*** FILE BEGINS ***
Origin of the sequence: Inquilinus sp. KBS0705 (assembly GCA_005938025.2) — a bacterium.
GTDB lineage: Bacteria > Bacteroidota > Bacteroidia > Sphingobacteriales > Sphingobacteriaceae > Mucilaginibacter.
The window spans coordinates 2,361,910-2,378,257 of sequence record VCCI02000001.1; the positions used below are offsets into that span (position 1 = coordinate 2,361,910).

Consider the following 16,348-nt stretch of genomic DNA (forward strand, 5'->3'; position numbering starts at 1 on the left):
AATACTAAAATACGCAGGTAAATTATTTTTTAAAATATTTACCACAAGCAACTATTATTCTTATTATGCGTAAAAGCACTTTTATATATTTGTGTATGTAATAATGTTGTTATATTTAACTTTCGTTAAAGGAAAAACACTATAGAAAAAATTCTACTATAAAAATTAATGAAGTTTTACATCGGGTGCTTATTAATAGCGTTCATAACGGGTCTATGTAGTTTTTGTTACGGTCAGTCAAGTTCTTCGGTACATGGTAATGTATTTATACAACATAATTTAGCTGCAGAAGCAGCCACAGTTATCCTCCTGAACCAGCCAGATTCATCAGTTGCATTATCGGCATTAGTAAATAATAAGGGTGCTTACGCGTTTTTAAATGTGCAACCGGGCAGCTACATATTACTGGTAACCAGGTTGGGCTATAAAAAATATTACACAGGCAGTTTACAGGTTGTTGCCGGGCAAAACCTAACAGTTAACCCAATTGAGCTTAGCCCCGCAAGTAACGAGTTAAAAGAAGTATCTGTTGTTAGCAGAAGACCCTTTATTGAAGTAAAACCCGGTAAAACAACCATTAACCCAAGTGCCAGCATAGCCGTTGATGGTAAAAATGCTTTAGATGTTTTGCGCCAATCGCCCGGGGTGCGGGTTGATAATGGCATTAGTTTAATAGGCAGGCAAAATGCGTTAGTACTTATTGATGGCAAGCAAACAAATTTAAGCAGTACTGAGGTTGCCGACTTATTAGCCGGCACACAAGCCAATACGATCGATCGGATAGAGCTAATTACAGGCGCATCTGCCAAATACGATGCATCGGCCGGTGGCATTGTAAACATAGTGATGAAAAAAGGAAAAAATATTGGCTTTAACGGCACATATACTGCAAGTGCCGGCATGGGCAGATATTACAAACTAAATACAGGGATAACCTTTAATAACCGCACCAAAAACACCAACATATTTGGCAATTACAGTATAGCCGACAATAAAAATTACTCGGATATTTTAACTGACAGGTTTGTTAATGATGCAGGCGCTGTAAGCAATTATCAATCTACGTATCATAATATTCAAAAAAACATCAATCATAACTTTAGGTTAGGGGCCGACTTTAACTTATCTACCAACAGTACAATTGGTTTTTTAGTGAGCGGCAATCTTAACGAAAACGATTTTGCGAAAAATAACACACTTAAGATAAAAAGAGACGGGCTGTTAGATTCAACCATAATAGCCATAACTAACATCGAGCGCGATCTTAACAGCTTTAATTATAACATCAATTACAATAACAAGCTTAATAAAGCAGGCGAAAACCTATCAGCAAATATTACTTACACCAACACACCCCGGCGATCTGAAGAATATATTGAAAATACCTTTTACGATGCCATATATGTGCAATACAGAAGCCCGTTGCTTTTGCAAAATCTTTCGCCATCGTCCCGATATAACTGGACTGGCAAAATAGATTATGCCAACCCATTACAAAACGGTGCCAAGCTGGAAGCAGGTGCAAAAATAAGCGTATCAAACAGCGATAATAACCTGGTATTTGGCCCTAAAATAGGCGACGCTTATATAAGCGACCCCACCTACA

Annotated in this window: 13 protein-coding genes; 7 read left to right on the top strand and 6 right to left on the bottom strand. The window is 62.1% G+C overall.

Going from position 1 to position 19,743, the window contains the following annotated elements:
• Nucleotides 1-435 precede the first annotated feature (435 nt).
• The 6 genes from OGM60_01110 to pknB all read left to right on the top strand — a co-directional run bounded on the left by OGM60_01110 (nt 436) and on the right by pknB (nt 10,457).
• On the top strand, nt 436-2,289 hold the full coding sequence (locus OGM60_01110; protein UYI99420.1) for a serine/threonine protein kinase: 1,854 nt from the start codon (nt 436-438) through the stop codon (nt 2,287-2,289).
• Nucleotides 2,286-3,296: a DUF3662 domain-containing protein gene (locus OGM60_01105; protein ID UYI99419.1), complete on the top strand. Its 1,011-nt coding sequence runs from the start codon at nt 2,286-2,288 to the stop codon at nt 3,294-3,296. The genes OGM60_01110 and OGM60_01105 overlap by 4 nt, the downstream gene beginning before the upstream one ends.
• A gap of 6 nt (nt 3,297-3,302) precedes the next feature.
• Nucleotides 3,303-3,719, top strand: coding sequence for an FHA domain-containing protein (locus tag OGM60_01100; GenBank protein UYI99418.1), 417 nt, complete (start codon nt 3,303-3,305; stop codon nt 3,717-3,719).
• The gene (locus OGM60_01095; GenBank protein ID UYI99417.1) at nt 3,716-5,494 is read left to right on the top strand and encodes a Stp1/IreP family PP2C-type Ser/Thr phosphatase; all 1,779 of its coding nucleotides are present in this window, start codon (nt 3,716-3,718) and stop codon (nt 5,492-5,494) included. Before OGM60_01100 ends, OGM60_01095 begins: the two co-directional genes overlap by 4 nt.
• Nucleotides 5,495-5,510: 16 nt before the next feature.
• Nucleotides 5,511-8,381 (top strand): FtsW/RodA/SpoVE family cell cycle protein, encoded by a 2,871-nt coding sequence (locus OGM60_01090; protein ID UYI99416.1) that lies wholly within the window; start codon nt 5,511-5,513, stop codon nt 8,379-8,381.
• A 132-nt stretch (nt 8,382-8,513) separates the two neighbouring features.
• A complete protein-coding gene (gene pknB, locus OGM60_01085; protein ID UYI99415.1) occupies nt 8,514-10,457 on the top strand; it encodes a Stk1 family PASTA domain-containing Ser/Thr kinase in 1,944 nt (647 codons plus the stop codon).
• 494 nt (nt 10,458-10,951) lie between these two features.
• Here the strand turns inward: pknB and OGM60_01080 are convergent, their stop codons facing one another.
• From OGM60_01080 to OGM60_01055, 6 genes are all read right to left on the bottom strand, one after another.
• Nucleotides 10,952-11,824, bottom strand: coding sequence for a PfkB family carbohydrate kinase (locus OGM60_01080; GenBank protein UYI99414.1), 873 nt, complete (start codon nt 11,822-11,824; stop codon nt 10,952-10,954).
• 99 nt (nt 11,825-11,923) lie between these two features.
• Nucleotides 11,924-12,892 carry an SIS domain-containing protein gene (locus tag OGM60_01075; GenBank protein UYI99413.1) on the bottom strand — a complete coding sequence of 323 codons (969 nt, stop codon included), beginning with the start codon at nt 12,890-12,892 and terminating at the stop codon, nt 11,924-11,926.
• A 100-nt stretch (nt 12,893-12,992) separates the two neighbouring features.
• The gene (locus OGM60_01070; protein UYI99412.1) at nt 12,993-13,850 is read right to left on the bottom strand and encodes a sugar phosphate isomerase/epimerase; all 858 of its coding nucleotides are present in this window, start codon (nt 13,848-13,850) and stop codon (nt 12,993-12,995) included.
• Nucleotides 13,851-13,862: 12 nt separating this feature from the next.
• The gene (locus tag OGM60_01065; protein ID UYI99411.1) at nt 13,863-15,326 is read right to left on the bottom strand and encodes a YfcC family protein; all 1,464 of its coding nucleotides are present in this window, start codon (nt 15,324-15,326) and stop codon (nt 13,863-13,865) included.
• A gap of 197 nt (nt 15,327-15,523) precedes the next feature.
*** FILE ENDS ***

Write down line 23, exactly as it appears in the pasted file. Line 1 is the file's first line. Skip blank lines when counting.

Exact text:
• 99 nt (nt 11,825-11,923) lie between these two features.